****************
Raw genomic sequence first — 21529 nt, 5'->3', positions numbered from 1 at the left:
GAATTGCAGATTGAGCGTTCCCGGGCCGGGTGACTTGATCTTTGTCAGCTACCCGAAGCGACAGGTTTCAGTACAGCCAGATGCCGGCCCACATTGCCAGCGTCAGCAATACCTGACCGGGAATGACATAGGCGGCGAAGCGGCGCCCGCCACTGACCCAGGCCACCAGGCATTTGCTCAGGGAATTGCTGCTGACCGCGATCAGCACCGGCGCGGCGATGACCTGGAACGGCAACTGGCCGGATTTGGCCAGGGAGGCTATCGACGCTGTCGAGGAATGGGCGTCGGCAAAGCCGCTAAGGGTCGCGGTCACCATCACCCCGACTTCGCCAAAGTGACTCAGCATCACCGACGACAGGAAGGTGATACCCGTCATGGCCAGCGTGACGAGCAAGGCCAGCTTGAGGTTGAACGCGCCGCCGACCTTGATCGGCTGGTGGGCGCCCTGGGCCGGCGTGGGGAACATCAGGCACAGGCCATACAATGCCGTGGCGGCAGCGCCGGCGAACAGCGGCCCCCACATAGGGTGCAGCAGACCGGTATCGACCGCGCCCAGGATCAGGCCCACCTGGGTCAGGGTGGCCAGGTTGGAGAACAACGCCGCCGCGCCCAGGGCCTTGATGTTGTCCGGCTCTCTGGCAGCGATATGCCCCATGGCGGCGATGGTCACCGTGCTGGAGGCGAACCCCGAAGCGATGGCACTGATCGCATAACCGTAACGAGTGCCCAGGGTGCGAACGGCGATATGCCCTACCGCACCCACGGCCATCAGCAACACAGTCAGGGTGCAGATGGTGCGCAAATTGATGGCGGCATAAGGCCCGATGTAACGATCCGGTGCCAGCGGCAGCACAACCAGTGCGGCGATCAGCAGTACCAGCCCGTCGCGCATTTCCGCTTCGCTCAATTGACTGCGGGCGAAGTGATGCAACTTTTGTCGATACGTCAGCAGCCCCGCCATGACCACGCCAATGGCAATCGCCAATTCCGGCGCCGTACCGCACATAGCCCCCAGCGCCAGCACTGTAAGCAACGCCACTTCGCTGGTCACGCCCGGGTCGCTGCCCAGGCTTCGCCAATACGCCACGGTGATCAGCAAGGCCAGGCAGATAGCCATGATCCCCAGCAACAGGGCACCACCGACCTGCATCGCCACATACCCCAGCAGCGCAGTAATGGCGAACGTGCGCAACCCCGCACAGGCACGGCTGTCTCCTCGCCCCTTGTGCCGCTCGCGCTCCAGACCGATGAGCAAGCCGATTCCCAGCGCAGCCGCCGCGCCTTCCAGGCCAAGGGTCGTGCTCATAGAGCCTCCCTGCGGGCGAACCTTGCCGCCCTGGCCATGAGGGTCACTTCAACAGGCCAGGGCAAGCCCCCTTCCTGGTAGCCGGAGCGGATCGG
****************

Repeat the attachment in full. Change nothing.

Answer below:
Raw genomic sequence first — 21529 nt, 5'->3', positions numbered from 1 at the left:
GAATTGCAGATTGAGCGTTCCCGGGCCGGGTGACTTGATCTTTGTCAGCTACCCGAAGCGACAGGTTTCAGTACAGCCAGATGCCGGCCCACATTGCCAGCGTCAGCAATACCTGACCGGGAATGACATAGGCGGCGAAGCGGCGCCCGCCACTGACCCAGGCCACCAGGCATTTGCTCAGGGAATTGCTGCTGACCGCGATCAGCACCGGCGCGGCGATGACCTGGAACGGCAACTGGCCGGATTTGGCCAGGGAGGCTATCGACGCTGTCGAGGAATGGGCGTCGGCAAAGCCGCTAAGGGTCGCGGTCACCATCACCCCGACTTCGCCAAAGTGACTCAGCATCACCGACGACAGGAAGGTGATACCCGTCATGGCCAGCGTGACGAGCAAGGCCAGCTTGAGGTTGAACGCGCCGCCGACCTTGATCGGCTGGTGGGCGCCCTGGGCCGGCGTGGGGAACATCAGGCACAGGCCATACAATGCCGTGGCGGCAGCGCCGGCGAACAGCGGCCCCCACATAGGGTGCAGCAGACCGGTATCGACCGCGCCCAGGATCAGGCCCACCTGGGTCAGGGTGGCCAGGTTGGAGAACAACGCCGCCGCGCCCAGGGCCTTGATGTTGTCCGGCTCTCTGGCAGCGATATGCCCCATGGCGGCGATGGTCACCGTGCTGGAGGCGAACCCCGAAGCGATGGCACTGATCGCATAACCGTAACGAGTGCCCAGGGTGCGAACGGCGATATGCCCTACCGCACCCACGGCCATCAGCAACACAGTCAGGGTGCAGATGGTGCGCAAATTGATGGCGGCATAAGGCCCGATGTAACGATCCGGTGCCAGCGGCAGCACAACCAGTGCGGCGATCAGCAGTACCAGCCCGTCGCGCATTTCCGCTTCGCTCAATTGACTGCGGGCGAAGTGATGCAACTTTTGTCGATACGTCAGCAGCCCCGCCATGACCACGCCAATGGCAATCGCCAATTCCGGCGCCGTACCGCACATAGCCCCCAGCGCCAGCACTGTAAGCAACGCCACTTCGCTGGTCACGCCCGGGTCGCTGCCCAGGCTTCGCCAATACGCCACGGTGATCAGCAAGGCCAGGCAGATAGCCATGATCCCCAGCAACAGGGCACCACCGACCTGCATCGCCACATACCCCAGCAGCGCAGTAATGGCGAACGTGCGCAACCCCGCACAGGCACGGCTGTCTCCTCGCCCCTTGTGCCGCTCGCGCTCCAGACCGATGAGCAAGCCGATTCCCAGCGCAGCCGCCGCGCCTTCCAGGCCAAGGGTCGTGCTCATAGAGCCTCCCTGCGGGCGAACCTTGCCGCCCTGGCCATGAGGGTCACTTCAACAGGCCAGGGCAAGCCCCCTTCCTGGTAGCCGGAGCGGATCGG